Writing Manhood in Black and Yellow: Ralph Ellison, Frank Chin, and the Literary Politics of Identity

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Overview

"Through the works of Ralph Ellison and Frank Chin, Kim examines cultural representations of African-American and Asian-American masculinity. He highlights the language of gender and sexuality that writers use to depict the psychological injuries inflicted on men of color and explains the ways that homosexuality comes to function as a powerful symbol for a feminizing racism."—Reference & Research Book News

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Editorial Reviews

From the Publisher
"Through the works of Ralph Ellison and Frank Chin, Kim examines cultural representations of African-American and Asian-American masculinity. He highlights the language of gender and sexuality that writers use to depict the psychological injuries inflicted on men of color and explains the ways that homosexuality comes to function as a powerful symbol for a feminizing racism."—Reference & Research Book News

"...A wonderful example of a book that seamlessly merges literary close readings, psychoanalytic theory, and cultural studies...Kim's work presents a more complicated picture of Afro-Asian relations that acknowledges the libratory potential and problematic rhetoric the two sometimes share."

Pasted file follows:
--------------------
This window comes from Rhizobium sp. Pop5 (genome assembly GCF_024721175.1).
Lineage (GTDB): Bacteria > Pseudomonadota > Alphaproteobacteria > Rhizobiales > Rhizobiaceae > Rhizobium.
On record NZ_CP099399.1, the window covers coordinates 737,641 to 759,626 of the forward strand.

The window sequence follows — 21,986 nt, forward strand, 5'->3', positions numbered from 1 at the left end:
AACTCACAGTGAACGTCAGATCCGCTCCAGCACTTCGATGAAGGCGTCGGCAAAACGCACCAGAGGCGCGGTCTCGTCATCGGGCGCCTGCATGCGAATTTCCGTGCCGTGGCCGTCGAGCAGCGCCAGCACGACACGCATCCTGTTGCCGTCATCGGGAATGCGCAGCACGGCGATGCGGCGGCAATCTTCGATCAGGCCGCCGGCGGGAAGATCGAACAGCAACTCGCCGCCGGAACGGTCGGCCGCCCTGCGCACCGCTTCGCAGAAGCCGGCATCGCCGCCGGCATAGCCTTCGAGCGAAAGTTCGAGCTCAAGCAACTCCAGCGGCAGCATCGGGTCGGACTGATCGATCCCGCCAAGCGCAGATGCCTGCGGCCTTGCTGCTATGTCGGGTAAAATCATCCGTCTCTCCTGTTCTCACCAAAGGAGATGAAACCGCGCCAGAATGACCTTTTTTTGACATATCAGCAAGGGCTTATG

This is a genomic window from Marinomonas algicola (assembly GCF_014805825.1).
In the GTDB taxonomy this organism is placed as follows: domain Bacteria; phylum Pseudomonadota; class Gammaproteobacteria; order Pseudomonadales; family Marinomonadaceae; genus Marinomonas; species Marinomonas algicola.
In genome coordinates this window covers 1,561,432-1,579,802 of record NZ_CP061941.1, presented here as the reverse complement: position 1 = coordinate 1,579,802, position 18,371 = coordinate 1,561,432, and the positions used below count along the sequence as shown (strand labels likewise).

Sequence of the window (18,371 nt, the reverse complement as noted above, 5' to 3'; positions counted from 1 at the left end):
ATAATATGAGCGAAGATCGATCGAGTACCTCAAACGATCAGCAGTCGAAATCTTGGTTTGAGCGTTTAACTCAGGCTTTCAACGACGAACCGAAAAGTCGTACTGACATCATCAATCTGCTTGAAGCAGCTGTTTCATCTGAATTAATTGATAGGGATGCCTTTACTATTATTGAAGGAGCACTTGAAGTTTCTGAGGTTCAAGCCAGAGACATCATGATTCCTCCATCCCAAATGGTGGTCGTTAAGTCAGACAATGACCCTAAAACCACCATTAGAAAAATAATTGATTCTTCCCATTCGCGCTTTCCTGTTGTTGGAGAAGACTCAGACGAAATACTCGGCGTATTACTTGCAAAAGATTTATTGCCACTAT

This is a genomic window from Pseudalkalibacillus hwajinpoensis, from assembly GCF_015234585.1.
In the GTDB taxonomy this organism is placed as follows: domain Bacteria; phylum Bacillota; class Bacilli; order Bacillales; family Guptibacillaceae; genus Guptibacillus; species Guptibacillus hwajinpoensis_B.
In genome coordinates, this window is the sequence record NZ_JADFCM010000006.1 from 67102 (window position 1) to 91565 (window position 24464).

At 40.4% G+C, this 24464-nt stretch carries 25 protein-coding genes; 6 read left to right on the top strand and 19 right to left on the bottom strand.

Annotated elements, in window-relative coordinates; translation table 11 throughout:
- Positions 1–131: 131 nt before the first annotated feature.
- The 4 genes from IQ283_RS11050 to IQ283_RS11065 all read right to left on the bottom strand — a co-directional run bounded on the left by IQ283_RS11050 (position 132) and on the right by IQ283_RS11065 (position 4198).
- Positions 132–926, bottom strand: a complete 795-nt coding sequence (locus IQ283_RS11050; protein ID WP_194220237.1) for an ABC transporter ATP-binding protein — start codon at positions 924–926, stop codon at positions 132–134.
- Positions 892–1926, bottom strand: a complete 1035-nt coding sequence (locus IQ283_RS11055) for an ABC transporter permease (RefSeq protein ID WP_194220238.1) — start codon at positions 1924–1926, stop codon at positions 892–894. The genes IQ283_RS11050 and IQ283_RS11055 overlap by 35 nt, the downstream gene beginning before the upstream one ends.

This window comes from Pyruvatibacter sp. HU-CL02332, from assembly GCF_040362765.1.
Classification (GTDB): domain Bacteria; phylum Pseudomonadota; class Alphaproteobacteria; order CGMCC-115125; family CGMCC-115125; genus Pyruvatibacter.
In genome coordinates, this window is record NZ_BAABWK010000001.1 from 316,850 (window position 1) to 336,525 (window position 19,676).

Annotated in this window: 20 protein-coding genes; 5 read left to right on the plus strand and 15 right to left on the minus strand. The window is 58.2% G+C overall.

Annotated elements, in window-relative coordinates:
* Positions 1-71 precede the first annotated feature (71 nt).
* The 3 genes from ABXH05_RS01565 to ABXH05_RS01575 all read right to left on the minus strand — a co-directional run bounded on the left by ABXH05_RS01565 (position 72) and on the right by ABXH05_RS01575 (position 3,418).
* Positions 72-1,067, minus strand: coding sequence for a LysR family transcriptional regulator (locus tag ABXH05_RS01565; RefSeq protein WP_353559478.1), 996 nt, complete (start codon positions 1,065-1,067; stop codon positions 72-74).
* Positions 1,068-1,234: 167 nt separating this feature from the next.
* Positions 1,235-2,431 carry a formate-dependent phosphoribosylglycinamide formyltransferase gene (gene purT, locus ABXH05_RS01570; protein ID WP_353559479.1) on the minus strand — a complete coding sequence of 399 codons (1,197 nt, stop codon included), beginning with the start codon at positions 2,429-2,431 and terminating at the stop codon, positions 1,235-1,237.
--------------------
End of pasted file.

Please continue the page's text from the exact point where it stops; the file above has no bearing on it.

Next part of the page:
—Julia H. Lee, University of California, Irvine

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Product Details

  • ISBN-13: 9780804751087
  • Publisher: Stanford University Press
  • Publication date: 10/14/2005
  • Series: Asian America Series
  • Edition description: 1
  • Pages: 320
  • Product dimensions: 6.00 (w) x 9.00 (h) x 0.90 (d)

Meet the Author

Daniel Kim is Associate Professor of English and Ethnic Studies at Brown University.

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Table of Contents

Acknowledgments xi
Preface xv
Introduction 1
1 Invisible Desires: Homoerotic Racism and Its Homophobic Critique in Invisible Man 41
2 Bluesprints for Negro Manhood: Ellison and the Vernacular 83
3 The Legacy of Fu-Manchu: Orientalist Desire and the Figure of the Asian "Homosexual" 124
4 "Shells of the Dead": The Melancholy of Masculine Desire 160
5 The Fantasy of a Yellow Vernacular: Mimetic Hunger and the "Chameleon Chinaman" 203
Coda 232
Notes 251
Index 279
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